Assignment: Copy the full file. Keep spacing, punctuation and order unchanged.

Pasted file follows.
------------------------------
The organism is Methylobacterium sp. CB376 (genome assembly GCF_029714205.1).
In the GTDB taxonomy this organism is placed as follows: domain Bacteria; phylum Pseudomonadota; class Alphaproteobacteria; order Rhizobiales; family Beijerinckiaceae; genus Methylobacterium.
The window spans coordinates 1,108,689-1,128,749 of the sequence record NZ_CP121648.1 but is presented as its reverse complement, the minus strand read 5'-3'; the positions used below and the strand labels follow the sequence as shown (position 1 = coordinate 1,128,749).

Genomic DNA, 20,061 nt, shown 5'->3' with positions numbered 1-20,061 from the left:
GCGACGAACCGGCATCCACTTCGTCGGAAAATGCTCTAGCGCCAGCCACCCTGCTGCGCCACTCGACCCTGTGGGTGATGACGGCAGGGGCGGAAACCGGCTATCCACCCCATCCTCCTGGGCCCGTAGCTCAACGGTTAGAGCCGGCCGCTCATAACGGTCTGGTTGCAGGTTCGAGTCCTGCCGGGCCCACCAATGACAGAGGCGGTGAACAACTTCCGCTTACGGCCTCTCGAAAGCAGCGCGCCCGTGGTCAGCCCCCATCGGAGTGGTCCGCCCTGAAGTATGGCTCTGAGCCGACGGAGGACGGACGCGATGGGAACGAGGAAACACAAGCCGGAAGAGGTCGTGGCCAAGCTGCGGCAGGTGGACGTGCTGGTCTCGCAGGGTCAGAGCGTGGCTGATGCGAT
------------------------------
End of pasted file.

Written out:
The organism is Methylobacterium sp. CB376 (genome assembly GCF_029714205.1).
In the GTDB taxonomy this organism is placed as follows: domain Bacteria; phylum Pseudomonadota; class Alphaproteobacteria; order Rhizobiales; family Beijerinckiaceae; genus Methylobacterium.
The window spans coordinates 1,108,689-1,128,749 of the sequence record NZ_CP121648.1 but is presented as its reverse complement, the minus strand read 5'-3'; the positions used below and the strand labels follow the sequence as shown (position 1 = coordinate 1,128,749).

Genomic DNA, 20,061 nt, shown 5'->3' with positions numbered 1-20,061 from the left:
GCGACGAACCGGCATCCACTTCGTCGGAAAATGCTCTAGCGCCAGCCACCCTGCTGCGCCACTCGACCCTGTGGGTGATGACGGCAGGGGCGGAAACCGGCTATCCACCCCATCCTCCTGGGCCCGTAGCTCAACGGTTAGAGCCGGCCGCTCATAACGGTCTGGTTGCAGGTTCGAGTCCTGCCGGGCCCACCAATGACAGAGGCGGTGAACAACTTCCGCTTACGGCCTCTCGAAAGCAGCGCGCCCGTGGTCAGCCCCCATCGGAGTGGTCCGCCCTGAAGTATGGCTCTGAGCCGACGGAGGACGGACGCGATGGGAACGAGGAAACACAAGCCGGAAGAGGTCGTGGCCAAGCTGCGGCAGGTGGACGTGCTGGTCTCGCAGGGTCAGAGCGTGGCTGATGCGAT